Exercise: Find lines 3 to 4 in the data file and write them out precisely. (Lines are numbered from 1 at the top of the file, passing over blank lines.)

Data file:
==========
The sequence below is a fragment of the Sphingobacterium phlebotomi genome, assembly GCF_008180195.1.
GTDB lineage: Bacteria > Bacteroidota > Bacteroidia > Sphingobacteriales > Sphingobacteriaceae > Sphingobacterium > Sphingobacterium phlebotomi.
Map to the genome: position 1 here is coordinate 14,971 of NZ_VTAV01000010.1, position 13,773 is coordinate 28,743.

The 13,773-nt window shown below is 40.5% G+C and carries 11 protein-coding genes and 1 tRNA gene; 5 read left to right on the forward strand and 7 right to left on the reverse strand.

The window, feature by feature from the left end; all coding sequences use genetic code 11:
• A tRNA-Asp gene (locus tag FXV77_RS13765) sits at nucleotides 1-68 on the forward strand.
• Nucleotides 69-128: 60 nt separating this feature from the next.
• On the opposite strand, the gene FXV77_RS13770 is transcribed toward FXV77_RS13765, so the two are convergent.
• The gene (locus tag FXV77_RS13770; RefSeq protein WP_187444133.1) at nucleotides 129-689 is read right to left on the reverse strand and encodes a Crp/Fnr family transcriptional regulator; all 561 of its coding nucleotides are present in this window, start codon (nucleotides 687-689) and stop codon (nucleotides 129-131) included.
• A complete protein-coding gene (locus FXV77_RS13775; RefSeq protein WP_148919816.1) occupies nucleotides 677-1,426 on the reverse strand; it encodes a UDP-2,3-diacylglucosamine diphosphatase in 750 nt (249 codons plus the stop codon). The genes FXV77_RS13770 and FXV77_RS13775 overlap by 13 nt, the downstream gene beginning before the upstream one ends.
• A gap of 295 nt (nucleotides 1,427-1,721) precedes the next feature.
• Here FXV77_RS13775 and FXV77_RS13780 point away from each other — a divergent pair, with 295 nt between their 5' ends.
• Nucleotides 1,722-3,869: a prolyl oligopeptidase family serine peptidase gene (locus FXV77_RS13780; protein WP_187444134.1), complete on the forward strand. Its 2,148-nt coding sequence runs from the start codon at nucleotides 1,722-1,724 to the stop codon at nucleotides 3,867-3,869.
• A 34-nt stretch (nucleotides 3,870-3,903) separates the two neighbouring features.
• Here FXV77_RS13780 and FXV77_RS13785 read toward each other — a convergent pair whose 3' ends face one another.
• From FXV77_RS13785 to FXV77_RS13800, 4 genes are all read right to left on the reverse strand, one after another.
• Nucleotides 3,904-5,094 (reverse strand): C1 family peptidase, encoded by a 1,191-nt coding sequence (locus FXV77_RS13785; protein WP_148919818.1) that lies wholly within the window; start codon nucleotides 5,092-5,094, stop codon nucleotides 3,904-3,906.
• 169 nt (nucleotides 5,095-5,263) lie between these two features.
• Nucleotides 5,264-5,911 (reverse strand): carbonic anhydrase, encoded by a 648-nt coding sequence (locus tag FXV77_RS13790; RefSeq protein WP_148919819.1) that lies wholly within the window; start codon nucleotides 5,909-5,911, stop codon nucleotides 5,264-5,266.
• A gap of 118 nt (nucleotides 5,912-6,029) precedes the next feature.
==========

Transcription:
Map to the genome: position 1 here is coordinate 14,971 of NZ_VTAV01000010.1, position 13,773 is coordinate 28,743.

The 13,773-nt window shown below is 40.5% G+C and carries 11 protein-coding genes and 1 tRNA gene; 5 read left to right on the forward strand and 7 right to left on the reverse strand.